Dealing with Conflict: When Do We Confess?

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Sin seldom affects just one person. Instead, sin festers. Even those sins we think we have hidden will be brought to light. And, those sins we believe are only hurting us are actually hurting those who love us. Ultimately, sin separates. Sin separates us from God and others.

Therefore, it is important for us to confess our sin and move towards to reconciliation. However, confession is one of those things that seems to be easier said than done. Confession involves humility and selflessness – two traits that do not come easily to many of us.

However, as you have seen in this blog series, believers are required to practice conflict resolution – no matter how uncomfortable it may be. This is because the act of forgiveness is one of the best ways we can honor Christ and show the world we are His followers. Furthermore, we confess, forgive, and practice conflict resolution because Jesus tells us to.

How to Confess Sin

The Sooner, The Better

It can be tempting to think we do not need to confess because we do not see how our sins are outwardly affecting others. Don’t trick yourself into believing your sins are not causing hurt. First and foremost, your sin hurts God and separates you from Him. Therefore, you must confess your sin and accept the forgiveness of your Savior.

Next, when you sin against someone else, you need to confess to the offended people. The Bible tells believers that sin should be confessed to one another. God put conflict resolution and reconciliation ahead of worship. Imagine that!


Therefore, if you are offering your gift at the altar and there remember that your brother or sister has something against you, leave your gift there in front of the altar. First go and be reconciled to them; then come and offer your gift.
– Matthew 5:23-24


In this passage, we learn that we should handle conflict directly before we worship. We cannot allow conflict to separate us from one another or God. When our sin has caused others pain, it is important to address conflict so that nothing is standing between God and us. 

How Conflict Affects Worship

When we worship, we are showing our devotion to God. But, if we have sin in our hearts, we are separated from Him. It makes it hard to worship in true devotion when we are harboring sin. Additionally, if we have hurt someone and have a relationship in conflict, then it is critical to reconcile with our brother or sister in Christ, or we worship hypocritically.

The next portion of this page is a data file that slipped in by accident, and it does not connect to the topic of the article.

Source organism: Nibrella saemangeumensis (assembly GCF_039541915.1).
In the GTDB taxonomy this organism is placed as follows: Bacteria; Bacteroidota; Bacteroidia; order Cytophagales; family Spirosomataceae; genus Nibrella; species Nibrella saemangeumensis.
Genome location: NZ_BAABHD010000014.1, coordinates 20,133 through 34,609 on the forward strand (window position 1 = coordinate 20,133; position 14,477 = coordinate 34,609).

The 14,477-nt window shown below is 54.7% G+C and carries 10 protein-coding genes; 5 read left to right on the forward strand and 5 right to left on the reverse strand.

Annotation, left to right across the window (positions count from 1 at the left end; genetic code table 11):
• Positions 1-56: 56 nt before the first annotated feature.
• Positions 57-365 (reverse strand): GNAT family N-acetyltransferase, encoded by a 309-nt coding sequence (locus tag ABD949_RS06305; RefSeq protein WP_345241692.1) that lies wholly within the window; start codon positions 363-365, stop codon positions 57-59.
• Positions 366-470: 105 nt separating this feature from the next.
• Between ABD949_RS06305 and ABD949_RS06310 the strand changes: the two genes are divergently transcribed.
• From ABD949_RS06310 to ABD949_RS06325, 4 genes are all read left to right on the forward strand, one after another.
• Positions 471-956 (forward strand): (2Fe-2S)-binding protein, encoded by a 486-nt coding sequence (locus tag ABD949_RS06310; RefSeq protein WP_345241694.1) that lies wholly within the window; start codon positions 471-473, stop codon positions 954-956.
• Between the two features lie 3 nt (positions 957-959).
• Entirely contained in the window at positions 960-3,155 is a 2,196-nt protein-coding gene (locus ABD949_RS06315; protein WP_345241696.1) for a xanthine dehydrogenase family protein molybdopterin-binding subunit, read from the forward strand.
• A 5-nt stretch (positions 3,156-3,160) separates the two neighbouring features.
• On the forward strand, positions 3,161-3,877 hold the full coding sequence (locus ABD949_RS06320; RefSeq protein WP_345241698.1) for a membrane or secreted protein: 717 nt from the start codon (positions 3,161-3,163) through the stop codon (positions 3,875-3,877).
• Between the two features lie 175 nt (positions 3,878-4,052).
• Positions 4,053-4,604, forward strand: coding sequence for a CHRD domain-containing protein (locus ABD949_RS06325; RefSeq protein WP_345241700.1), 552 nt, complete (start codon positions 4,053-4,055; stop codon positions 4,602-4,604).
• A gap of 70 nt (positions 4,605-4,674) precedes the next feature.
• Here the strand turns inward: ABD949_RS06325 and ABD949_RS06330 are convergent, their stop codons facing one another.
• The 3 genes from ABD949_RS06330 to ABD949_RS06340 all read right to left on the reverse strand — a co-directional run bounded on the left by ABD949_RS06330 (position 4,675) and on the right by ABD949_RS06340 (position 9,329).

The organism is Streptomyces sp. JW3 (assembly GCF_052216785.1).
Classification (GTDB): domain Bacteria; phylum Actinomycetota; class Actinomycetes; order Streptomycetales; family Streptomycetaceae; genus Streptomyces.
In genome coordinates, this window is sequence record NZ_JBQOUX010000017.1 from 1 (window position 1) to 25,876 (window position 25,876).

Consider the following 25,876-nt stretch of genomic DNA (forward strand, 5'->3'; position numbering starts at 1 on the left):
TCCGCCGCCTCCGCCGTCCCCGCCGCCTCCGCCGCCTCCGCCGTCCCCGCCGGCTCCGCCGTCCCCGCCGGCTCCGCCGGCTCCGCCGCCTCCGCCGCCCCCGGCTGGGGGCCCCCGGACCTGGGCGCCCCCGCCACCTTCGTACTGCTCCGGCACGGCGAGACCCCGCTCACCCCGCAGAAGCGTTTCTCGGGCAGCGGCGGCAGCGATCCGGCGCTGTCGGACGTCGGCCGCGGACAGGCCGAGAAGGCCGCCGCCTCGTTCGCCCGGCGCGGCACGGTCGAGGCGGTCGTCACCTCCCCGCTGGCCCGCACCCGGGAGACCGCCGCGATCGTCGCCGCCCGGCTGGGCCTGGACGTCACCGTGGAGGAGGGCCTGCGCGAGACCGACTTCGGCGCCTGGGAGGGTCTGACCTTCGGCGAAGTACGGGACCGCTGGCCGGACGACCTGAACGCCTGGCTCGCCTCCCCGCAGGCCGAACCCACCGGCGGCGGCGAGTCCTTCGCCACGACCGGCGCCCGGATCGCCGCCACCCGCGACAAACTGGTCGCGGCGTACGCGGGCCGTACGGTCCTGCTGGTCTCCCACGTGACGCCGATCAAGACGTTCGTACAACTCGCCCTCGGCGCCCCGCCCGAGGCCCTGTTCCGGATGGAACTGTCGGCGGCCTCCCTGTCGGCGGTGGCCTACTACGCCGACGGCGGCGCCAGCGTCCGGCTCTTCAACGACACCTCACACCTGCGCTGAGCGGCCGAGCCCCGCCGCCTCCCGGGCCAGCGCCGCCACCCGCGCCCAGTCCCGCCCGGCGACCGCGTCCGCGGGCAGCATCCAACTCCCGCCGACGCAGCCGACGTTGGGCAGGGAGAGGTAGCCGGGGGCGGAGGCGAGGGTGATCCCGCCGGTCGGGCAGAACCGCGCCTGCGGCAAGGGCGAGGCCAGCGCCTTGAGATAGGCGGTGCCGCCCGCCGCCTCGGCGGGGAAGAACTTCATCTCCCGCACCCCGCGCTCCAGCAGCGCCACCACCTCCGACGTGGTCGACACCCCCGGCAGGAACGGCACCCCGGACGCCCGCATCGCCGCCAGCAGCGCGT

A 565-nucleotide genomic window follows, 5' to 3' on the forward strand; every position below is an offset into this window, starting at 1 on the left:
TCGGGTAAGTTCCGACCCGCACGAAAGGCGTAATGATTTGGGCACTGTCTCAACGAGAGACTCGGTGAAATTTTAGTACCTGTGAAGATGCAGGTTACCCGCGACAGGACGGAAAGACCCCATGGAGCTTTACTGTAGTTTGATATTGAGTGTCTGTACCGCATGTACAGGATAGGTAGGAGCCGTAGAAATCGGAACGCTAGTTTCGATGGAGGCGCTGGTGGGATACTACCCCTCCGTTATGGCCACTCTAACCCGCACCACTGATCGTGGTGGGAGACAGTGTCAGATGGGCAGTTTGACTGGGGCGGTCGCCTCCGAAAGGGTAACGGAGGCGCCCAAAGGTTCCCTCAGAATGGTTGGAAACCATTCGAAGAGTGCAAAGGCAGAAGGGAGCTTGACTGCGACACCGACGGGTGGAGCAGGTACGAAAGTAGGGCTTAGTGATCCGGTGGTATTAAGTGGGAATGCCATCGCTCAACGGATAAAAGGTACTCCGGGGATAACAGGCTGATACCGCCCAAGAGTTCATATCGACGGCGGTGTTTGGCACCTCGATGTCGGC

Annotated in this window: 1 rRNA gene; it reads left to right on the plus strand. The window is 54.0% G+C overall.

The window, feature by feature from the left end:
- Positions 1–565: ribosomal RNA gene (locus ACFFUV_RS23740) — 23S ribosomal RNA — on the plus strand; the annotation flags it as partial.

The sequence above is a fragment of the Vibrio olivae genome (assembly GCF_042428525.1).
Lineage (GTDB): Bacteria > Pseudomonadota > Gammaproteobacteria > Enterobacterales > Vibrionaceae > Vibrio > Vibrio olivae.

For example, in Matthew 15, Jesus reminds the Pharisees what Isaiah prophesied:


These people honor me with their lips, but their hearts are far from me.
They worship me in vain; their teachings are merely human rules.
– Matthew 15:8-9


It is easy to say the words of a prayer or sing a song – even nonbelievers can say a few words. But, what matters is our heart. When we are living in conflict or with unconfessed sin, our heart will be far from God, and our worship will be in vain.

Why You Must Handle Conflict Directly and Quickly

Here is the hard part: We will always have to deal with conflict. No person on earth is without it. However, Paul reminds us that, as believers, “If it is possible, as far as it depends on you, live at peace with everyone (Romans 12:18).” Paul acknowledges that it is not always possible to live in peace with everyone; however, when it is up to us, we must make every effort to do so.

For believers, it means handling conflict directly and quickly. It means confessing our sins and acknowledging when we have hurt others. Throughout his letters, Paul reinforces the idea that conflict resolution is necessary.


In your anger do not sin:
Do not let the sun go down while you are still angry, and
do not give the devil a foothold.
– Ephesians 4:26-27


In other words, we must deal with conflict and relational hurts from a Biblical perspective. Time makes space for anger and bitterness to grow. Time gives room for the devil to enter the scene. Satan likes nothing more than to see believers turn from love to hate in their relationships.

Be a Peacemaker

Finally, we are called to be peacemakers. Part of being a peacemaker means acknowledging when we have wronged someone or hurt someone. It also means seeking peace in relationships even when we did not “start it.” When possible, we should strive for reconciliation in all our relationships. There may be times when reconciliation does not happen, but it should not be on account of the believer.


Blessed are the peacemakers, for
they will be called children of God.
– Matthew 5:9


Listen to Bad Blood Pursuing Peace in Difficult Relationships